London, April 15 (ANI): New simulations indicate that the crust of neutron stars is 10 billion times stronger than steel.
According to a report in New Scientist, this finding makes the surface of these ultra-dense stars tough enough to support long-lived bulges that could produce gravitational waves detectable by experiments on Earth.
Neutron stars are the cores left behind when relatively massive stars explode in supernovae. They are incredibly dense, packing about as much mass as the sun into a sphere just 20 kilometers or so across, and some rotate hundreds of times per second.
Because of their extreme gravity and rotational speed, neutron stars could potentially make large ripples in the fabric of space - but only if their surfaces contain bumps or other imperfections that would make them asymmetrical.
A number of mechanisms have been proposed to create these bumps. In theory, these bulges could be stable on the outer surface of the star.
Neutron stars are thought to be made up of a soup of neutrons covered with a solid crust. The crust is composed of crystals of neutron-rich atoms.
"But one of the big unknowns for all that work is the strength of the crust. Can you really support a mountain, or will the crust just collapse under the weight?" said Charles Horowitz of Indiana University in Bloomington.
Since laboratory experiments cannot replicate the extreme conditions on the surface of a neutron star, astronomers have largely assumed that the crust's strength would be similar to that of the strongest substances on Earth.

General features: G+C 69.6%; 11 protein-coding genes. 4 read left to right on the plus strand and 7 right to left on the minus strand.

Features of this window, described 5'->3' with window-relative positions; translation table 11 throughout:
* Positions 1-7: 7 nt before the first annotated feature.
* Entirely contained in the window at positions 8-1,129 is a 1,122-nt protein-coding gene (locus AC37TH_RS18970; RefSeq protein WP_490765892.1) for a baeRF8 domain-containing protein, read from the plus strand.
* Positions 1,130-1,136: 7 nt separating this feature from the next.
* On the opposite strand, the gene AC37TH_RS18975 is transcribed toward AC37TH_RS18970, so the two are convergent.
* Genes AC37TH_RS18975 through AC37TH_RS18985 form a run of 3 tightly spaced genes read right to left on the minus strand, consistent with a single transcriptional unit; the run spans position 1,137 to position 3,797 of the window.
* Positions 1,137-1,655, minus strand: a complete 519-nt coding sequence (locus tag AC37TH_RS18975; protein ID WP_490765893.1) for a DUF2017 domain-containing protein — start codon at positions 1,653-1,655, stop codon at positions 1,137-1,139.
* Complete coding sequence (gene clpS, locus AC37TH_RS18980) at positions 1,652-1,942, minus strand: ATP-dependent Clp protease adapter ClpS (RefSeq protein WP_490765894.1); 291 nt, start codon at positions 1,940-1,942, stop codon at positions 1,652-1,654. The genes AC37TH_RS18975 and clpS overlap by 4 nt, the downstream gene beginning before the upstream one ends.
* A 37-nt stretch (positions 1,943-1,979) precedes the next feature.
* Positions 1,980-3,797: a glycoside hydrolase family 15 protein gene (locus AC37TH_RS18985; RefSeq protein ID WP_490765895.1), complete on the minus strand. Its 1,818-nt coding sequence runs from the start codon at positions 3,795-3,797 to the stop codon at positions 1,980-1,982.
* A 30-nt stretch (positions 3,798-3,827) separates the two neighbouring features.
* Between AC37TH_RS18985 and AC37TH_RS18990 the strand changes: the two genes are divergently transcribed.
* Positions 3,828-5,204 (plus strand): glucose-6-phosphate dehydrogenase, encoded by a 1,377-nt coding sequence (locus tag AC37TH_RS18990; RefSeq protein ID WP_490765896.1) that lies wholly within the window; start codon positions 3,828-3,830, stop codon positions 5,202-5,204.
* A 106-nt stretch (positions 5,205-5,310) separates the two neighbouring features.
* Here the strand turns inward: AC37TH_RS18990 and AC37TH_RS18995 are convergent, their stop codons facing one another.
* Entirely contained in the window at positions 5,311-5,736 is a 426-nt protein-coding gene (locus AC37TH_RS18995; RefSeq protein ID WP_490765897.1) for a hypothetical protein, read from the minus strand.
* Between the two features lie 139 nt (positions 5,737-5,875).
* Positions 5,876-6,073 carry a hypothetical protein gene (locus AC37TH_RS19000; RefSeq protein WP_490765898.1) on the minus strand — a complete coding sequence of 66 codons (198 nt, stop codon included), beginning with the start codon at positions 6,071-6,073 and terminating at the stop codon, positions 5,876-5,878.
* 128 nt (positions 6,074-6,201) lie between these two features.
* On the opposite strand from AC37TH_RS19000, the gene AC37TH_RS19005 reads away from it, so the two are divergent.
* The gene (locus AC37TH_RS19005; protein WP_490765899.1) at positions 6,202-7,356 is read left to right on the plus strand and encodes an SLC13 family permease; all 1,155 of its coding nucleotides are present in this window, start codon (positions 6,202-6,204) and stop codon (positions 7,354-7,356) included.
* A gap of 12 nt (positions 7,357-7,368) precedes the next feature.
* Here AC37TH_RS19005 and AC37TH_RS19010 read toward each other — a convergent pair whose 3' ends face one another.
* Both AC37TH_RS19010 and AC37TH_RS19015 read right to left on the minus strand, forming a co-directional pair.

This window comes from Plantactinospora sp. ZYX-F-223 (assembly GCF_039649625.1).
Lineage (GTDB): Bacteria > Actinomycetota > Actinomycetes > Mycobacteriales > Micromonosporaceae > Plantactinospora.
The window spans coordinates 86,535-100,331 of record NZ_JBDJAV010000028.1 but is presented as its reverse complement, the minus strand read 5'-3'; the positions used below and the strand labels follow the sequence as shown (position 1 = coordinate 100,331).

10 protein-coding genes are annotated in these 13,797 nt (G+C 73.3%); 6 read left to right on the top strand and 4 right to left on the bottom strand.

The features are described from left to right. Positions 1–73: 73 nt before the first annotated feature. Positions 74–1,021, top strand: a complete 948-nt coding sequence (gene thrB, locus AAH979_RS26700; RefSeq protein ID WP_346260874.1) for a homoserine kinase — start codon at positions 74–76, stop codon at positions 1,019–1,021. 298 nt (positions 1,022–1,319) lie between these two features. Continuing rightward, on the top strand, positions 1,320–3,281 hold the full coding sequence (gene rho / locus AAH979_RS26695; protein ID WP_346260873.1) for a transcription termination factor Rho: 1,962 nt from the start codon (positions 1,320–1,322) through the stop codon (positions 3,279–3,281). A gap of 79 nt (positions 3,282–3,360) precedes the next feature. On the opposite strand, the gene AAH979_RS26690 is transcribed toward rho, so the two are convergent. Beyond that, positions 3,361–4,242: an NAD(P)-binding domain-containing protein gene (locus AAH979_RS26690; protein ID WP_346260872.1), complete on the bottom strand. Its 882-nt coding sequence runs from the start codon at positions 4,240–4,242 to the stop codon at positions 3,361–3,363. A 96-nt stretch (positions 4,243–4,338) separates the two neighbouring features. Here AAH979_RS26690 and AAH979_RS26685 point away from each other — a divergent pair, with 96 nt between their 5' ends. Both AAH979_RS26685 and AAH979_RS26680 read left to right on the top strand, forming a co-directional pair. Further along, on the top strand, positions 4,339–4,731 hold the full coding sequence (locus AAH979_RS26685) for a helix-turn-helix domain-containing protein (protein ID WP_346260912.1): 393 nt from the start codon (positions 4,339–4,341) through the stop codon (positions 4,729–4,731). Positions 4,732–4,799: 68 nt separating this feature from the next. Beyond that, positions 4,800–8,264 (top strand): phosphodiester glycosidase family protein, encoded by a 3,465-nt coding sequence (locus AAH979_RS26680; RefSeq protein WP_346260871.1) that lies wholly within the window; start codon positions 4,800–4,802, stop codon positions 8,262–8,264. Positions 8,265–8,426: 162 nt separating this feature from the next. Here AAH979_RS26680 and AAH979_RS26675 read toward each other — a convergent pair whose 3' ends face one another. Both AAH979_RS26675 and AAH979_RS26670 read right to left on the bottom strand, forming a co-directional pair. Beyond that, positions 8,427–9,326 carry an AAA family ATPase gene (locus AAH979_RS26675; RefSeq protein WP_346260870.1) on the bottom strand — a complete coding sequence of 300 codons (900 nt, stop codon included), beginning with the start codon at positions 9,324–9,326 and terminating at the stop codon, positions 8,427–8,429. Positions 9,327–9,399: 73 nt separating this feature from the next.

But in new computer simulations, Horowitz and Kai Kadau of the Los Alamos National Laboratory show the crust of a neutron star is much stronger.
Materials like rock and steel break because their crystals have gaps and other defects that link up to create cracks. But, the enormous pressures in neutron stars squeeze out many of the imperfections.
That produces extraordinarily clean crystals that are harder to break.
A cube of neutron star crust can be deformed by 20 times more than a cube of stainless steel before breaking.
But the atoms in neutron star crusts are pulled together much more tightly than in steel, so it takes 10 billion times as much pressure to push it to the breaking point, Horowitz told New Scientist.
The stronger crust means a neutron star can support a larger bulge than thought. A "mountain" could rise some 10 centimeters above the surface, stretching over several kilometers.
That would produce gravitational waves with 100 times the energy as those previously calculated. (ANI)